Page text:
Real Christianity is the school of humble charity, in which every true minister can say, with Christ, according to his growth in grace, "Learn of me, for I am meek and lowly in heart; and ye shall find rest unto your souls." And unhappy will it be for those who, reversing Christianity, say, by their example, which is more striking, than all their discourses, "Learn of us to be fierce and revengeful, at the expense of peace both at home and abroad." They who receive the stipends of ministers, while they are thus endeavouring to subvert the religion they profess to support, render themselves guilty, not only of hypocrisy, but of a species of sacrilege.

It is supposed that St. Peter had the pre-eminence among the apostles, at least by his age: it is certain that he spake in the name of the other apostles, that he first confessed Christ in two public orations; that our Lord conferred favours upon him; that he was permitted to be one of the three witnesses of his Master's transfiguration and agony; and that on the day of pentecost he proved the power of his apostolic commission, by introducing three thousand souls at once into the kingdom of Christ. Far, however, from arrogating, upon these accounts, a spiritual supremacy over his brethren, he assumed no other title but that which was given in common to all his fellow labourers in the ministry: "The elders which are among you," says he, "I exhort, who am also an elder: feed the flock of God which is among you, taking the oversight thereof, not for filthy lucre, but of a ready mind: neither as being lords over God's heritage, but being ensamples to the flock," 1 Peter v, 1, 3. A piece of advice this, which is too much neglected by those prelates who distinguish themselves from their brethren, yet more by an anti-christian pride, than by those ecclesiastical dignities to which they have made their way by the intrigues of ambition.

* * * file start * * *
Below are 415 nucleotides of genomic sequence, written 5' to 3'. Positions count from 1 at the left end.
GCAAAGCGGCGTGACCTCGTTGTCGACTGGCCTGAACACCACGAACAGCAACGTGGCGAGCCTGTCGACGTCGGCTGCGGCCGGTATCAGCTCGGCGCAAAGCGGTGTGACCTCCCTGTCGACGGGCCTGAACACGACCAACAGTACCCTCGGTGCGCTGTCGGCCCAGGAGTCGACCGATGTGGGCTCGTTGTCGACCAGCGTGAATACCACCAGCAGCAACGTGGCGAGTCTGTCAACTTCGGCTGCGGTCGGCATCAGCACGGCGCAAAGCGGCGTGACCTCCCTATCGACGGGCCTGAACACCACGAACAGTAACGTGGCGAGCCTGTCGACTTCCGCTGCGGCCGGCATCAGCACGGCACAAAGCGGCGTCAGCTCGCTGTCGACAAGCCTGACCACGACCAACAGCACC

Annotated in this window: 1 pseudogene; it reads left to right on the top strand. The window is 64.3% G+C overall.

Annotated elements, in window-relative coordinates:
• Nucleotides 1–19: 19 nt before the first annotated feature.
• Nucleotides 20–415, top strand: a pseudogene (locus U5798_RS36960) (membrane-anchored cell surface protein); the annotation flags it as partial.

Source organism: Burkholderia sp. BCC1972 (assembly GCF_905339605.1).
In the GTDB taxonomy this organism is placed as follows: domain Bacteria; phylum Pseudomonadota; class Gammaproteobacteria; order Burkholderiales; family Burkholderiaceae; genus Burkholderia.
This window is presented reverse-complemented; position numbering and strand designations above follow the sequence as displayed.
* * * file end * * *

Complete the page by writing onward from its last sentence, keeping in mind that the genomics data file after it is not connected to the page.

All pastors should seek after humility with so much the greater concern, since some among them, seduced with the desire of distinguishing themselves as persons of eminence in the Church, after making certain ecclesiastical laws contrary to the word of God, have become persecutors of those who refused submission to their tyrannical authority. Observe here the injustice of some modern philosophers, who, misrepresenting the Christian religion, a religion which breathes nothing but humility and love, set it forth as the cause of all the divisions, persecutions, and massacres, which have ever been fomented or perpetrated by its corrupt professors. Disasters, which, far from being the produce of real Christianity, have their principal source in the vices of a supercilious, uncharitable, and anti-christian clergy.